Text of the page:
Are All Humans Born Good And Then Some Become Bad? or Vice Versa?

Categories Meditation

“Good” is defined as: “to be desired or approved of; having the qualities required for a particular role; possessing or displaying moral virtue; and, giving pleasure, enjoyable or satisfying”; while “Bad” is defined as: “of poor quality, of a low standard, unpleasant, unwelcome, and not to be hoped for or desired.”

So now, ‘are all humans born good and then some become bad?; or are all humans born bad and then some become good?’

This perennial question regarding human nature continues to intrigue, just like it did fascinate many famous philosophers of ancient times.

Philosophers like the Englishman Thomas Hobbes who believed that humans are by nature born bad and evil because humans are nasty, greedy, egoistic, beast-like, war-like and tend to achieve their ends through evil means, such as harming others for the limited resources. According to Hobbes, humans needed to be totally controlled by a government and as a result he supported civilization or human culture, which he credited for stepping in and rescuing humanity from immorality and wickedness.

In contrast, some other philosophers argued that humans are inherently born good and that it is society’s influence, education and pressure that corrupted them to acquire a bad moral character. The education came to humans from nature, men, or things. They believed that humans only needed a government for guidance and protection but not for total control. These philosophers included the Frenchman Jean-Jacques Rousseau, the English-man John Locke, the German Immanuel Kant, the British-man John Stuart Mill, the Chinese thinker Mencius (Mengzi), and the Greek philosophers Aristotle and Plato. They believed that people were good until instances of social injustice, material inequality, wars, jealousy, murders, horrors, misfortunes and unjust distribution of resources reared their ugly head. The outcome was corruption of humans’ goodness; resulting in humans who are full of trickery, cheating, and adoption of a criminal mind, among others. “People are good until life changes them”, they said. The opening of Rousseau’s ‘Emile’ states that: “God makes everything good; man meddles with them and they become evil.”

Theologians, however, argue that both beliefs are incorrect. They believe that God made man in His image to be virtuous; possessing and displaying high moral standards. The fall of man, however, through the ‘original sin’ doctrine of St. Augustine, changed the previously perfectly good human nature to have the tendency to sin, which is innate in all humans. They believe that since humans are sinners, civilization cannot save them from themselves because civilization is themselves; only God can.

So which school of thought is right? And are the different views reconcilable? The decision is yours to make.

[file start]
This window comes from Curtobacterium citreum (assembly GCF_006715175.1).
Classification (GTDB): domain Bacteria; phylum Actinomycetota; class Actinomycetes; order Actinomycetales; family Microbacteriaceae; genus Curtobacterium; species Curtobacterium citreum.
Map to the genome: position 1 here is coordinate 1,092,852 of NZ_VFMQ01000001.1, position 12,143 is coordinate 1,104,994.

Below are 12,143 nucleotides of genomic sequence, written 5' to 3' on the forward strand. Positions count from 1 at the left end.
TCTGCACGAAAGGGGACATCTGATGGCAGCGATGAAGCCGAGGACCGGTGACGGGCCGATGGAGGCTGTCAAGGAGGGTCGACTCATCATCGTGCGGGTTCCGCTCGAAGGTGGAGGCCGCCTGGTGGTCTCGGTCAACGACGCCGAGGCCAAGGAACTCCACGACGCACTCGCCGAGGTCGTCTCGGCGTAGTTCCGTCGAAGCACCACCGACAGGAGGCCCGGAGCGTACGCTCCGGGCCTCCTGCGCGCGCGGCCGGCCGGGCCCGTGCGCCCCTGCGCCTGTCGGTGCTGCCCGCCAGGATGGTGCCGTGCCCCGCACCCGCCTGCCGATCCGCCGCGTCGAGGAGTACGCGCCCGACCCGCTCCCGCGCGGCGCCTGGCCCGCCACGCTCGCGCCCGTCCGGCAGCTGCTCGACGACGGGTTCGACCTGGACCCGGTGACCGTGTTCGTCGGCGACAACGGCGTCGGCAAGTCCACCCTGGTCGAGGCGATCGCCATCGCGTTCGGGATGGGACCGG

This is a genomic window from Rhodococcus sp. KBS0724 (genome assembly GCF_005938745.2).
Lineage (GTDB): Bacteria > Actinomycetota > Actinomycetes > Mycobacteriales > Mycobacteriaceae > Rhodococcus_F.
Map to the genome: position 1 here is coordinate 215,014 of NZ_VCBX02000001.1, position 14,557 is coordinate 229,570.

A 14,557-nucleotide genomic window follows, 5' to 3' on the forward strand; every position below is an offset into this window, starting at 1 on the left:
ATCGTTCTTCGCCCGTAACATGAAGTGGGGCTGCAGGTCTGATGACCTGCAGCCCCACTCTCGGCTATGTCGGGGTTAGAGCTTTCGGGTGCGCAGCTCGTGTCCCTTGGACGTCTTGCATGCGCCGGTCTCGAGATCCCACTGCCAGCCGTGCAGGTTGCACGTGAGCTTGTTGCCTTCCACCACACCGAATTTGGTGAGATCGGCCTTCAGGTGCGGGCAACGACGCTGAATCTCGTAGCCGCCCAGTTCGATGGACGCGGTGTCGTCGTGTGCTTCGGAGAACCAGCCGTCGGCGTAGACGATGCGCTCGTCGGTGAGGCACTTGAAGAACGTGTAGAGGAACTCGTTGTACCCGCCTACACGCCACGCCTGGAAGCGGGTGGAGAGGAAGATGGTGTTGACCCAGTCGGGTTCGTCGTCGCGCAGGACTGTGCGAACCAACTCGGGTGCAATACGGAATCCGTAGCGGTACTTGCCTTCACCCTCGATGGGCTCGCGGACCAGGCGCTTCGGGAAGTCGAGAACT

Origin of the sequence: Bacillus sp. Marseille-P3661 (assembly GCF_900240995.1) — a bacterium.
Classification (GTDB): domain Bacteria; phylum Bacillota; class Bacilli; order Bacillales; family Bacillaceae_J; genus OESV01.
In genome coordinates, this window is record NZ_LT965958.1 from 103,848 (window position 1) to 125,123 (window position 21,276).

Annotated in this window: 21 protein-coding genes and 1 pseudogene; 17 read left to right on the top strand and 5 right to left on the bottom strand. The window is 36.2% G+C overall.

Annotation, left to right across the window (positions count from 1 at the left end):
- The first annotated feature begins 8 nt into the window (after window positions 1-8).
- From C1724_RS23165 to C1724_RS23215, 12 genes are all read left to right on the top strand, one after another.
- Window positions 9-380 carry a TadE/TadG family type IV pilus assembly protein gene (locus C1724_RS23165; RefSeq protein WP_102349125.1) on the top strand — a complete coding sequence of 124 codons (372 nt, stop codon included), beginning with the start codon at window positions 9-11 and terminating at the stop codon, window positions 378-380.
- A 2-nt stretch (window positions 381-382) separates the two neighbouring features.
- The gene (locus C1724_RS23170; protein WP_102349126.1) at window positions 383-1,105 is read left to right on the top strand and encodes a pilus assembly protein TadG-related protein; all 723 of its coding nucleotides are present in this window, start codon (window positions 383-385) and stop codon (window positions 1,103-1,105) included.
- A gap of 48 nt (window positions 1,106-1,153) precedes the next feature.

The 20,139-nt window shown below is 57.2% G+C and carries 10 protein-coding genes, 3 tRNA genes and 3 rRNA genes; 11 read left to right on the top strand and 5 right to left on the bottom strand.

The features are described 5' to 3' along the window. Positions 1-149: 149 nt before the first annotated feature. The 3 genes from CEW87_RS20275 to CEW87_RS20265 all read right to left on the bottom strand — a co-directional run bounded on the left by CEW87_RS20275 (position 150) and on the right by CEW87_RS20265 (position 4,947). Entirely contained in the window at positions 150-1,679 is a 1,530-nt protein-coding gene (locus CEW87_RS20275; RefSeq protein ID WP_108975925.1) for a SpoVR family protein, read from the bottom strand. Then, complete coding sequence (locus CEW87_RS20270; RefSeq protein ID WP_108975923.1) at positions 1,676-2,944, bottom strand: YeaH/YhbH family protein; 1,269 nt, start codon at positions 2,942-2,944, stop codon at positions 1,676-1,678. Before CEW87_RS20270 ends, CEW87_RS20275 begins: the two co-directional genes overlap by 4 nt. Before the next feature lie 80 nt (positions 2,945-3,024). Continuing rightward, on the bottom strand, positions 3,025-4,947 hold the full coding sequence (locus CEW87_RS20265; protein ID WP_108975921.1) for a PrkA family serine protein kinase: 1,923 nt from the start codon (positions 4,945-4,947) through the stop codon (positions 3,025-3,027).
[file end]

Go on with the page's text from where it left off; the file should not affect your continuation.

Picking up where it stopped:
Most philosophers believed that humans are born, not with the natural instinct of “morality”, but with that of “needs” such as food, water, shelter, sex, and sleep. As they grow older, and because of the influence of society, civilization and education, they develop “wants” for fame, recreation, and aspirations to become stronger, see further, and acquire more knowledge. These needs and wants are neither good nor bad; it is rather what choices humans make to fulfill these needs and wants that defines whether they become good or evil.

The most common belief, and which I have been convinced to ascribe to, is that people are basically and inherently nice, all factors, including the societal, political and religious influences, considered. Hobbes might have thought that humans are born evil because bad traits, just like good ones, emerge so early in our lives that they appear to be innate. Hobbes opinion may also have stemmed from the fact that many of those who dominate public life, though comprising a small minority, are fixated on fame, honor, money and power; but because they are seen everywhere, it is incorrectly assumed that they are a majority and that they represent humanity.

Let us strive to make the world a better place for humanity by looking for, protecting, nurturing and fostering the basic, inherent goodness and moral norms in people. The innate goodness that is sensitive, compassionate, empathetic, selfless, helpful, honest, forgiving and just. , than to be more interested in money, fame, status and power.

My literature sources:

  1. Experimental Theology
  1. Emile, or On Education by Jean Jacques Rousseau
  2. Leviathan by Thomas Hobbes of Malmesbury
I am an epic introvert, who quickly becomes an open book when I pen what’s in my significantly fertile mind; fertile as a result of bombardment by realities that are continuously captured by my inquisitive eyes, ears which are constantly rubbing the ground, through constant reading, and through dreaming too.

Writing provides an opportunity to ‘say’ what my unapologetic quiet mouth will not say; which not only soothes me, but also bequeaths to me a relief, a release, and a hope that the written words will change the world, even if only one person at a time.

And so should you seek, that’s where to find me; deeply tucked inside the blankets of reading, seeing, listening, dreaming, and then writing.

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